Binding properties between human sweet receptor and sweet-inhibitor, gymnemic acids

研究成果: ジャーナルへの寄稿評論記事

抄録

Background Gymnemic acids, triterpene glycosides, are known to act as human-specific sweet inhibitors. The long-lasting effect of gymnemic acids is diminished by γ-cyclodextrin. Here, we focus on the molecular mechanisms underlying the interaction between gymnemic acids and sweet taste receptor and/or γ-cyclodextrin by a sweet taste receptor assay in transiently transfected HEK293 cells. Highlight Application of gymnemic acids inhibited intracellular calcium responses to sweet compounds in HEK293 cells expressing human TAS1R2+TAS1R3 but not in those expressing the mouse sweet receptor Tas1r2+Tas1r3 after application of gymnemic acids. The effect of gymnemic acids was reduced after rinsing cells with γ-cyclodextrin. Based on species-specific sensitivities to gymnemic acids, we showed that the transmembrane domain of hTAS1R3 is involved in the sensitivity to gymnemic acids. Point mutation analysis in the transmembrane domain of hTAS1R3 revealed that gymnemic acids shared the same binding pocket with another sweet inhibitor, lactisole. Sensitivity to sweet compounds was also reduced by mixtures of glucuronic acid, a common gymnemic acid. In our molecular models, gymnemic acids interacted with a binding site formed in the transmembrane domain of hTAS1R3. Conclusion Gymnemic acids inhibit sweet responses in humans through an interaction between the glucuronosyl group of gymnemic acids and the transmembrane domain of hTAS1R3. Our molecular model provides a foundation for the development of taste modifiers.

元の言語英語
ページ(範囲)127-130
ページ数4
ジャーナルjournal of oral biosciences
59
発行部数3
DOI
出版物ステータス出版済み - 8 1 2017

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Cyclodextrins
Molecular Models
HEK293 Cells
gymnemic acid
Glucuronic Acid
Triterpenes
Glycosides
Point Mutation
Assays
Binding Sites
Cells
Calcium

All Science Journal Classification (ASJC) codes

  • Medicine (miscellaneous)
  • Dentistry(all)
  • Biochemistry, Genetics and Molecular Biology(all)

これを引用

Binding properties between human sweet receptor and sweet-inhibitor, gymnemic acids. / Sanematsu, Keisuke; Shigemura, Noriatsu; Ninomiya, Yuzo.

:: journal of oral biosciences, 巻 59, 番号 3, 01.08.2017, p. 127-130.

研究成果: ジャーナルへの寄稿評論記事

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abstract = "Background Gymnemic acids, triterpene glycosides, are known to act as human-specific sweet inhibitors. The long-lasting effect of gymnemic acids is diminished by γ-cyclodextrin. Here, we focus on the molecular mechanisms underlying the interaction between gymnemic acids and sweet taste receptor and/or γ-cyclodextrin by a sweet taste receptor assay in transiently transfected HEK293 cells. Highlight Application of gymnemic acids inhibited intracellular calcium responses to sweet compounds in HEK293 cells expressing human TAS1R2+TAS1R3 but not in those expressing the mouse sweet receptor Tas1r2+Tas1r3 after application of gymnemic acids. The effect of gymnemic acids was reduced after rinsing cells with γ-cyclodextrin. Based on species-specific sensitivities to gymnemic acids, we showed that the transmembrane domain of hTAS1R3 is involved in the sensitivity to gymnemic acids. Point mutation analysis in the transmembrane domain of hTAS1R3 revealed that gymnemic acids shared the same binding pocket with another sweet inhibitor, lactisole. Sensitivity to sweet compounds was also reduced by mixtures of glucuronic acid, a common gymnemic acid. In our molecular models, gymnemic acids interacted with a binding site formed in the transmembrane domain of hTAS1R3. Conclusion Gymnemic acids inhibit sweet responses in humans through an interaction between the glucuronosyl group of gymnemic acids and the transmembrane domain of hTAS1R3. Our molecular model provides a foundation for the development of taste modifiers.",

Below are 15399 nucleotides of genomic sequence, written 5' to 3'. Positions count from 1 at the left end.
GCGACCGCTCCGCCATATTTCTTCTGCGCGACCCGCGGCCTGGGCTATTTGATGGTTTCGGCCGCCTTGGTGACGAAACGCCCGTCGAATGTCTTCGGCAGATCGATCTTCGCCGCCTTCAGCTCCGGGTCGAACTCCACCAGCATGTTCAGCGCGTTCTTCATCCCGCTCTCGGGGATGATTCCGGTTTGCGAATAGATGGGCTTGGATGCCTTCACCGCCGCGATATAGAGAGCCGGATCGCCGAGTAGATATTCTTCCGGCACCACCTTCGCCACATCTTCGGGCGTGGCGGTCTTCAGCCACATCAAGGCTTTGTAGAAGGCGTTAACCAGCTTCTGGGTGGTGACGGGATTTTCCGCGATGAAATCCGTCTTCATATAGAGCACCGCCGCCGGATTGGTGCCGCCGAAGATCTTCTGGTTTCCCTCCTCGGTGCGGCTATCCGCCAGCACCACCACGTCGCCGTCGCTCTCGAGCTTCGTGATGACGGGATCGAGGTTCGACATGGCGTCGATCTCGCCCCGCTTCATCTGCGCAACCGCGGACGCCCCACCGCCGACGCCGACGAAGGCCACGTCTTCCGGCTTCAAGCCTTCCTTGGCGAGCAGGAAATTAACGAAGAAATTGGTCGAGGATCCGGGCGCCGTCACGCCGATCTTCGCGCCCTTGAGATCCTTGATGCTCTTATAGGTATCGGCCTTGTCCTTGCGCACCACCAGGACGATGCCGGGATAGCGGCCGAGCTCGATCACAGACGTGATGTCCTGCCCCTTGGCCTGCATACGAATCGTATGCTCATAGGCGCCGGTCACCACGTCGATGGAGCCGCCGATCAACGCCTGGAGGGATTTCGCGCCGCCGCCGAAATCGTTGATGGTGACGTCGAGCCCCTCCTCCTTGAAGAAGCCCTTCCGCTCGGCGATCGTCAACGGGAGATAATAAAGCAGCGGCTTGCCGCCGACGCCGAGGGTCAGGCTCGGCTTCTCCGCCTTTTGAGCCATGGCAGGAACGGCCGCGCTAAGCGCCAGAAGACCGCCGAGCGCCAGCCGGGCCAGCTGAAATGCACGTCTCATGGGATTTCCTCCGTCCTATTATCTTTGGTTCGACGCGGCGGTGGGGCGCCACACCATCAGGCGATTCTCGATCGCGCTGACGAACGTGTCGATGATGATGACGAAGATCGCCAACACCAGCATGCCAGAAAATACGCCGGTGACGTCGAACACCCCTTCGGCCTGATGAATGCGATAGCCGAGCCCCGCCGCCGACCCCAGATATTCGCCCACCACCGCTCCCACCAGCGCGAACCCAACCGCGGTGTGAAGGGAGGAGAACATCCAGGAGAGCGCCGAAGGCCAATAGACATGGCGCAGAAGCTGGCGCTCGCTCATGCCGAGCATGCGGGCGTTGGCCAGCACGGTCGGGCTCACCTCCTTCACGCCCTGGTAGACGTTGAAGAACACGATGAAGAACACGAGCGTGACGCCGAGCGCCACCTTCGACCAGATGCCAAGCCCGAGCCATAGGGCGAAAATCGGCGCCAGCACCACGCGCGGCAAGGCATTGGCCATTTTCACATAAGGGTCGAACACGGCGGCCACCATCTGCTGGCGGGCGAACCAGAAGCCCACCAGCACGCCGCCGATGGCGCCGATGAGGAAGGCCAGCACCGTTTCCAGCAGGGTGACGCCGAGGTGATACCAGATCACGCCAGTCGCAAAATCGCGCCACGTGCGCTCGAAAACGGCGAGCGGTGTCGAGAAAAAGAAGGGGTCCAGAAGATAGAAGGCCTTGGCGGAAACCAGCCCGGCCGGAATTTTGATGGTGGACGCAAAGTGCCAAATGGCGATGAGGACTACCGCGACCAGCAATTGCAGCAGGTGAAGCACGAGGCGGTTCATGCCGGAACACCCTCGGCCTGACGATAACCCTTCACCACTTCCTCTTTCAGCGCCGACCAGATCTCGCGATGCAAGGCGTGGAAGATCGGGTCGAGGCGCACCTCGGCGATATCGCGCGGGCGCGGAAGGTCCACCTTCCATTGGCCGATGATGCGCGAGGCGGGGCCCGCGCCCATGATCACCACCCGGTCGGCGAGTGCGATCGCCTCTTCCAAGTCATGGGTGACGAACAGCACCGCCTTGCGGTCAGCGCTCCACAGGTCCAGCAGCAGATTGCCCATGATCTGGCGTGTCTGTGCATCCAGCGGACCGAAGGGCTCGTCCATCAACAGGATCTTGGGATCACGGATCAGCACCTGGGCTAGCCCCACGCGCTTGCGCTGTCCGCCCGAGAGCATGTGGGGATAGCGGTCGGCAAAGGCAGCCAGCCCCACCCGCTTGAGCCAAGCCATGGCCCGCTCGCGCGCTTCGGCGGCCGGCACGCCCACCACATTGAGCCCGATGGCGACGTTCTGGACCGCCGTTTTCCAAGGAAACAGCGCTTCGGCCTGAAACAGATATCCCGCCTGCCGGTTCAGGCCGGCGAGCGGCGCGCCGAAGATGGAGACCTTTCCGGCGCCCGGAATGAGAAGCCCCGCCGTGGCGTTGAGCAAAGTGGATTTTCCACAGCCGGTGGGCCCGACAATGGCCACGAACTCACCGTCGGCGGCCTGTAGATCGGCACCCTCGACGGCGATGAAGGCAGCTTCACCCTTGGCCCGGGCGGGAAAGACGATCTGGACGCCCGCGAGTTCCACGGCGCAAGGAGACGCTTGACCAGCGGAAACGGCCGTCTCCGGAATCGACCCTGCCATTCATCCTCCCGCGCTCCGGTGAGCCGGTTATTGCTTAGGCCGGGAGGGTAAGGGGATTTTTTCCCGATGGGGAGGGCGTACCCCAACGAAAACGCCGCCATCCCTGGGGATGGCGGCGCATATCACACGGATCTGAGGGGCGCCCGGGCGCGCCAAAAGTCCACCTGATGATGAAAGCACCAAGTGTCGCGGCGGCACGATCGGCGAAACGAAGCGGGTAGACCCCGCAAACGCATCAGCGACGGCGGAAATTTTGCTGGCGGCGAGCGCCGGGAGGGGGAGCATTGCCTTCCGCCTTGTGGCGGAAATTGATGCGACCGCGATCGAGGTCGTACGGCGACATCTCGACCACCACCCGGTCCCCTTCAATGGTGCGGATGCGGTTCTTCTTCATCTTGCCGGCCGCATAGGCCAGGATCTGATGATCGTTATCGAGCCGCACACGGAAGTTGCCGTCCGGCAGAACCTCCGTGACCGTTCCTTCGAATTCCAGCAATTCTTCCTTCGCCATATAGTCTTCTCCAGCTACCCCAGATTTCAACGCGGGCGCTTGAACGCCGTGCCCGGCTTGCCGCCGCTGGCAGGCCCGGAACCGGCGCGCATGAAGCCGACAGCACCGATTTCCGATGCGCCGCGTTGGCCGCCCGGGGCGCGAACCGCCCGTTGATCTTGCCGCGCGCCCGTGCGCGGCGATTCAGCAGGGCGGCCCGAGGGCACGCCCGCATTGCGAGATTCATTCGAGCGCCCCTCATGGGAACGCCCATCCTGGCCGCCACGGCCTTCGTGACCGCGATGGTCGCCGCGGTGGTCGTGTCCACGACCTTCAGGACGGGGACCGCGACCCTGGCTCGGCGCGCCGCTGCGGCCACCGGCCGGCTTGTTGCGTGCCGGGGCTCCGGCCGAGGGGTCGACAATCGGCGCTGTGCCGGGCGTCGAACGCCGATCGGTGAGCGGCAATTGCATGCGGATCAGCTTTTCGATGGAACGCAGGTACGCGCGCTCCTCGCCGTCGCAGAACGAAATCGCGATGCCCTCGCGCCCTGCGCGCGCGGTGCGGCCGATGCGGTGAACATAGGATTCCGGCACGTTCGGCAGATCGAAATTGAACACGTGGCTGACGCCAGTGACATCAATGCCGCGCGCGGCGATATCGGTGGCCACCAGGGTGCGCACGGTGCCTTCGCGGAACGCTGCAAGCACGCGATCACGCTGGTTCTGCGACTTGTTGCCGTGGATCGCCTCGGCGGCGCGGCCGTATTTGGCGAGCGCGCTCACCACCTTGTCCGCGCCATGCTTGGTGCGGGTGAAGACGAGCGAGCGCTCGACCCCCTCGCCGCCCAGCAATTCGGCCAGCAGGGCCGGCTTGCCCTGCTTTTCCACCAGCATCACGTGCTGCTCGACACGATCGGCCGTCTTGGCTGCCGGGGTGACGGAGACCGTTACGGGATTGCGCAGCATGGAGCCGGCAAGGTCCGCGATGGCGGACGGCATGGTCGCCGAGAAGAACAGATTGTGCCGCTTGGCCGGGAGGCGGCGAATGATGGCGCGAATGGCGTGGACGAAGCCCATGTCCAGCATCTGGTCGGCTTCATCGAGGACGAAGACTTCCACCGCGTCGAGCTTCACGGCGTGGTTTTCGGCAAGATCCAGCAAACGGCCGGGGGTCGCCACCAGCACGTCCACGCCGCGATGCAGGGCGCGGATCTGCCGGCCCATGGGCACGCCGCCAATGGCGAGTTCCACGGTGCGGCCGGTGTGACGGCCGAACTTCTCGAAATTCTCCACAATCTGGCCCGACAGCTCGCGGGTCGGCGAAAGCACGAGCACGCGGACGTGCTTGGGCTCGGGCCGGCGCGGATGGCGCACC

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N2 - Background Gymnemic acids, triterpene glycosides, are known to act as human-specific sweet inhibitors. The long-lasting effect of gymnemic acids is diminished by γ-cyclodextrin. Here, we focus on the molecular mechanisms underlying the interaction between gymnemic acids and sweet taste receptor and/or γ-cyclodextrin by a sweet taste receptor assay in transiently transfected HEK293 cells. Highlight Application of gymnemic acids inhibited intracellular calcium responses to sweet compounds in HEK293 cells expressing human TAS1R2+TAS1R3 but not in those expressing the mouse sweet receptor Tas1r2+Tas1r3 after application of gymnemic acids. The effect of gymnemic acids was reduced after rinsing cells with γ-cyclodextrin. Based on species-specific sensitivities to gymnemic acids, we showed that the transmembrane domain of hTAS1R3 is involved in the sensitivity to gymnemic acids. Point mutation analysis in the transmembrane domain of hTAS1R3 revealed that gymnemic acids shared the same binding pocket with another sweet inhibitor, lactisole. Sensitivity to sweet compounds was also reduced by mixtures of glucuronic acid, a common gymnemic acid. In our molecular models, gymnemic acids interacted with a binding site formed in the transmembrane domain of hTAS1R3. Conclusion Gymnemic acids inhibit sweet responses in humans through an interaction between the glucuronosyl group of gymnemic acids and the transmembrane domain of hTAS1R3. Our molecular model provides a foundation for the development of taste modifiers.

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